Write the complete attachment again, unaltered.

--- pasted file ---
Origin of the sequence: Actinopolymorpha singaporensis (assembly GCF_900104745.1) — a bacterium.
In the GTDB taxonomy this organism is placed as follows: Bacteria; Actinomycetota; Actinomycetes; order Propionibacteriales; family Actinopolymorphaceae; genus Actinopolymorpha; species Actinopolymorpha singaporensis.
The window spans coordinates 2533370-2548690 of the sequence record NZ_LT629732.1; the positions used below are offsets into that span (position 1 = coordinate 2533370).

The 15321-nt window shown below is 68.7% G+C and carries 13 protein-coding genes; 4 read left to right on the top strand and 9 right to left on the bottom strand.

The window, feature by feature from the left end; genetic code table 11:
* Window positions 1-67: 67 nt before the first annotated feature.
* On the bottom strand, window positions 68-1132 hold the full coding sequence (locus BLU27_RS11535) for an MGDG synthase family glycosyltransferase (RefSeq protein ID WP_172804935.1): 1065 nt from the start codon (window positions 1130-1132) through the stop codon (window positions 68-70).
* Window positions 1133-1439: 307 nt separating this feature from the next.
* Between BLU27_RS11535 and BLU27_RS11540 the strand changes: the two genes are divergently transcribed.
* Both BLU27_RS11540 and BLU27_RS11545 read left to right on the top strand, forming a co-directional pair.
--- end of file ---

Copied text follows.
Origin of the sequence: Actinopolymorpha singaporensis (assembly GCF_900104745.1) — a bacterium.
In the GTDB taxonomy this organism is placed as follows: Bacteria; Actinomycetota; Actinomycetes; order Propionibacteriales; family Actinopolymorphaceae; genus Actinopolymorpha; species Actinopolymorpha singaporensis.
The window spans coordinates 2533370-2548690 of the sequence record NZ_LT629732.1; the positions used below are offsets into that span (position 1 = coordinate 2533370).

The 15321-nt window shown below is 68.7% G+C and carries 13 protein-coding genes; 4 read left to right on the top strand and 9 right to left on the bottom strand.

The window, feature by feature from the left end; genetic code table 11:
* Window positions 1-67: 67 nt before the first annotated feature.
* On the bottom strand, window positions 68-1132 hold the full coding sequence (locus BLU27_RS11535) for an MGDG synthase family glycosyltransferase (RefSeq protein ID WP_172804935.1): 1065 nt from the start codon (window positions 1130-1132) through the stop codon (window positions 68-70).
* Window positions 1133-1439: 307 nt separating this feature from the next.
* Between BLU27_RS11535 and BLU27_RS11540 the strand changes: the two genes are divergently transcribed.
* Both BLU27_RS11540 and BLU27_RS11545 read left to right on the top strand, forming a co-directional pair.